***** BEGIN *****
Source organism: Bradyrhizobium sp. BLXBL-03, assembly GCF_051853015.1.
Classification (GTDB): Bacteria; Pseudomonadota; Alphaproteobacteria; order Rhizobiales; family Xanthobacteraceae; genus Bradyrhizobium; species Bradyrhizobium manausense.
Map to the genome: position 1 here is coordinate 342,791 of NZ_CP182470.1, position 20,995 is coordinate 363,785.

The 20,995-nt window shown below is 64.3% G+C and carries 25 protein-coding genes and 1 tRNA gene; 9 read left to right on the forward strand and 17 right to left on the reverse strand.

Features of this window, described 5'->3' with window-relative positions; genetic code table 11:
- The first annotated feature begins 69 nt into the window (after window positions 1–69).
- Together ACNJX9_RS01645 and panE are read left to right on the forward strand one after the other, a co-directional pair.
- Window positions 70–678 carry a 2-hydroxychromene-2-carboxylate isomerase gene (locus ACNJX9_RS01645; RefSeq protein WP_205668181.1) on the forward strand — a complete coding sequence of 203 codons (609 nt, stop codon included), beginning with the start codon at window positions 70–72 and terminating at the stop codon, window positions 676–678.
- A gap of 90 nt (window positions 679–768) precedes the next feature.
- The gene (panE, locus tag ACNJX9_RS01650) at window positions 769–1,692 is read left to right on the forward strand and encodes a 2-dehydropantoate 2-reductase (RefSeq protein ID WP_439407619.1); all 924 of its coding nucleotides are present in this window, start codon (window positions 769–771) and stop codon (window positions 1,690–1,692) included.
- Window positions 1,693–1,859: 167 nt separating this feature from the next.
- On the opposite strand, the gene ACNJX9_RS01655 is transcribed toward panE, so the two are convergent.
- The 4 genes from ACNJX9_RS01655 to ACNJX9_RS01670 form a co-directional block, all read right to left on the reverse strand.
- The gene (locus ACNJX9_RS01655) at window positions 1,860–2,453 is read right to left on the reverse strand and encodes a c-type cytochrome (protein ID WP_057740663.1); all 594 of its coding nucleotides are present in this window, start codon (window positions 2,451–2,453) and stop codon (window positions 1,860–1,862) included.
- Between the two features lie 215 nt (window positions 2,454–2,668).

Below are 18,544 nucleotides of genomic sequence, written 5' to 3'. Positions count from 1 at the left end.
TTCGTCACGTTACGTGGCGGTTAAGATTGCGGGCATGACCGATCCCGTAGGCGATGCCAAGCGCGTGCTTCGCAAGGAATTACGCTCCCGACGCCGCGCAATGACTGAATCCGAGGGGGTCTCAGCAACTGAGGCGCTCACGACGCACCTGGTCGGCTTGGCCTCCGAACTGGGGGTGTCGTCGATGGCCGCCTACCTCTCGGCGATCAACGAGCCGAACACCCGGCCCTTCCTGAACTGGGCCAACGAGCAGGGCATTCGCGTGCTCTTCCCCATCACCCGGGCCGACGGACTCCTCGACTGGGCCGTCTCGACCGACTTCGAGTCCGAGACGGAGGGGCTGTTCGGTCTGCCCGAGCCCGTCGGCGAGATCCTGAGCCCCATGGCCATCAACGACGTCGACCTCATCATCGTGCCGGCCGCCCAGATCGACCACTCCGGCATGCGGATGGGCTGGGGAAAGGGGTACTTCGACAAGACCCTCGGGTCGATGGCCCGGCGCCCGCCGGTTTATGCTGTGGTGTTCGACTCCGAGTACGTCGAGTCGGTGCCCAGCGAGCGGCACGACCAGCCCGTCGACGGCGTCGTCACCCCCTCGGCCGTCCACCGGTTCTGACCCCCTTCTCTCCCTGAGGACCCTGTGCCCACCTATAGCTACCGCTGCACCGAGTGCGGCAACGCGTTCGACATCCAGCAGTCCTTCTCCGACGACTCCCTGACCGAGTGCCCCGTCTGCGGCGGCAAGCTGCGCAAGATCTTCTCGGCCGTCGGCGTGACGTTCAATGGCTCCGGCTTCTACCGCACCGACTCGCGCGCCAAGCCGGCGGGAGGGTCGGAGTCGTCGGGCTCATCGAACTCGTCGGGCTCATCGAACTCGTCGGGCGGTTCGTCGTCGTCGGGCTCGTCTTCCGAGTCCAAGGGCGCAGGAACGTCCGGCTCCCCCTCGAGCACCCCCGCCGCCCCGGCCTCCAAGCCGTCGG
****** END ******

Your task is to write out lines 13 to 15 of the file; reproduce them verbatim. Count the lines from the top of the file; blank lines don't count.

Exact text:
- The 4 genes from ACNJX9_RS01655 to ACNJX9_RS01670 form a co-directional block, all read right to left on the reverse strand.
- The gene (locus ACNJX9_RS01655) at window positions 1,860–2,453 is read right to left on the reverse strand and encodes a c-type cytochrome (protein ID WP_057740663.1); all 594 of its coding nucleotides are present in this window, start codon (window positions 2,451–2,453) and stop codon (window positions 1,860–1,862) included.
- Between the two features lie 215 nt (window positions 2,454–2,668).